Wednesday, 16 September 2015

Footnotes: Running Experiences

'Footnotes: Running Experiences'  at the Amersham Arms in New Cross earlier this month (2nd  September) was an interesting event, a running-themed spoken word Open Mic night featuring 'tales of poetry in motion'.

First up was New Cross-based artist and runner Veronique Chance with tales of  her 2012 Great Orbital Ultra-Run, undertaken 'over nine consecutive days around the inside of the M25. Conceived as 'point-to-point' from and to 10 different motel stops along the route, this journey did not follow preconceived 'paths' but was about negotiating a route round come what may.  Relayed live from her mobile phone through a stream of images along with her GPS coordinates, this was projected as a moving image work with sound at the Stephen Lawrence Gallery, University of Greenwich for the exhibition 'Evil Sport and Ultra Run''. Veronique showed images from this run/performance while reading extracts from her daily run notes. Of course Iain Sinclair wrote a whole book about walking the London Orbital, but I think his progress in the company of literary and artistic visionaries was slightly more leisurely than Chance's solo navigation of traffic, fences and other hazards, as described for instance in this extract:

'I spend much of the rest of the journey negotiating private farm land and scrubland and climbing over a lot of small barbed wire fences to keep alongside the motorway... In the the middle of all of this I nearly got attacked by a rotweiler that was loose inside an open gateway. As soon as I tried to pass it began barking aggressively and bounded over towards me. I froze thinking that was it- that I was going to be mauled, but luckily he went back, but I was completely stuck, he was not going to let me pass. My only way out was to climb over a wire fence behind me. I was petrified and almost in tears, but relieved I managed to get out of the situation'.


The Great Orbital Ultra Run (archive clip) 2012 from Veronique Chance on Vimeo.

The event was arranged by SE London-based writer Vybarr Cregan-Reid - a Senior Lecturer in English at the University of Kent - and he read an extract from his forthcoming book, 'Footnotes: running, landscape & the way we live now'. The book aims to be a  'psychogeography of running that darts between poetry, philosophy, neuroscience, history, paleoanthropology, and biomechanics. It is a running book for those that love the new nature writing' (see his Pyschojography blog). The extract he read recalled his impressions of going for a run round Walden pond in Concord, Massachusetts and the irony of coming across a 'no running' sign in this area now preserved as a tourist shrine to the writer Henry David Thoreau who lived there and famously celebrated the natural world as an escape from such restrictions.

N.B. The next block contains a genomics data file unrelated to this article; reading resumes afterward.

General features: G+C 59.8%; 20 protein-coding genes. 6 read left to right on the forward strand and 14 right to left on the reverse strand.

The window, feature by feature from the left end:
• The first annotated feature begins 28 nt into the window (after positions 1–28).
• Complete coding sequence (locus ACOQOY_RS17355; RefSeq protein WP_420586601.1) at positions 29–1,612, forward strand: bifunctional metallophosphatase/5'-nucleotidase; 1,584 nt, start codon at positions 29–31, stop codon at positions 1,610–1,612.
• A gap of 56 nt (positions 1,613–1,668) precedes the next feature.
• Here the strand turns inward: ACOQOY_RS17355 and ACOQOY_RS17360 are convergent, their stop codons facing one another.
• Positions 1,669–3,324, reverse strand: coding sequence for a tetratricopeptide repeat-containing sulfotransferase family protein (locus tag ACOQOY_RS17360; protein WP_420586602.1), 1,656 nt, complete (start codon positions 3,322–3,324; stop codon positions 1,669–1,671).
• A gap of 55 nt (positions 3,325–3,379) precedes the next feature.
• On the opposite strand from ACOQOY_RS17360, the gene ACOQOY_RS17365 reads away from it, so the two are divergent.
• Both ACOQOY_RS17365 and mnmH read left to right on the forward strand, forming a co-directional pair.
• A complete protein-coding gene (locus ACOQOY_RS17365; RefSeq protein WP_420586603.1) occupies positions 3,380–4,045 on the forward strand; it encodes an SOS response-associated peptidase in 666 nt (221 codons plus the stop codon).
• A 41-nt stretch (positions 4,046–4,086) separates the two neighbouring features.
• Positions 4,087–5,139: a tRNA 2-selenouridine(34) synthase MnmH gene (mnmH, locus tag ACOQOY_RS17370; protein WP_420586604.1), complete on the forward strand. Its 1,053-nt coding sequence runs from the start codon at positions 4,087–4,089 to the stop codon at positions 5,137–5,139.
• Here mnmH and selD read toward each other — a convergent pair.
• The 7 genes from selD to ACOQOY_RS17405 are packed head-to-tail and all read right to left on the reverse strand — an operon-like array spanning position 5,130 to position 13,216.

After a few short open mic contributions - including a piece from me on breathing and running which I will write up at some point, exercise scientist Mike Rogerson discussed some of the latest research from the University of Essex's Green Exercise Research Group. Essentially this argues that Green Exercise - undertaking 'physical activity while simultaneously being exposed to nature' - brings greater benefits to psychological well-being than doing exercise in 'non-natural' environments. Interesting stuff which sparked a lively discussion about the relationship between environmental and social factors. The argument is less that 'countryside' (actually mostly human-created landscape) is better than 'city', but that within urban areas we might get more benefit from running in parks and other green spaces than from running down a treeless street. Not surprisingly, parkrun is one research focus and Rogerson has been involved in a study to compare effects of four different parkrun courses

1 comment:

  1. Thanks for the write-up and I look forward to reading the piece you previewed on 'breath'.

    ReplyDelete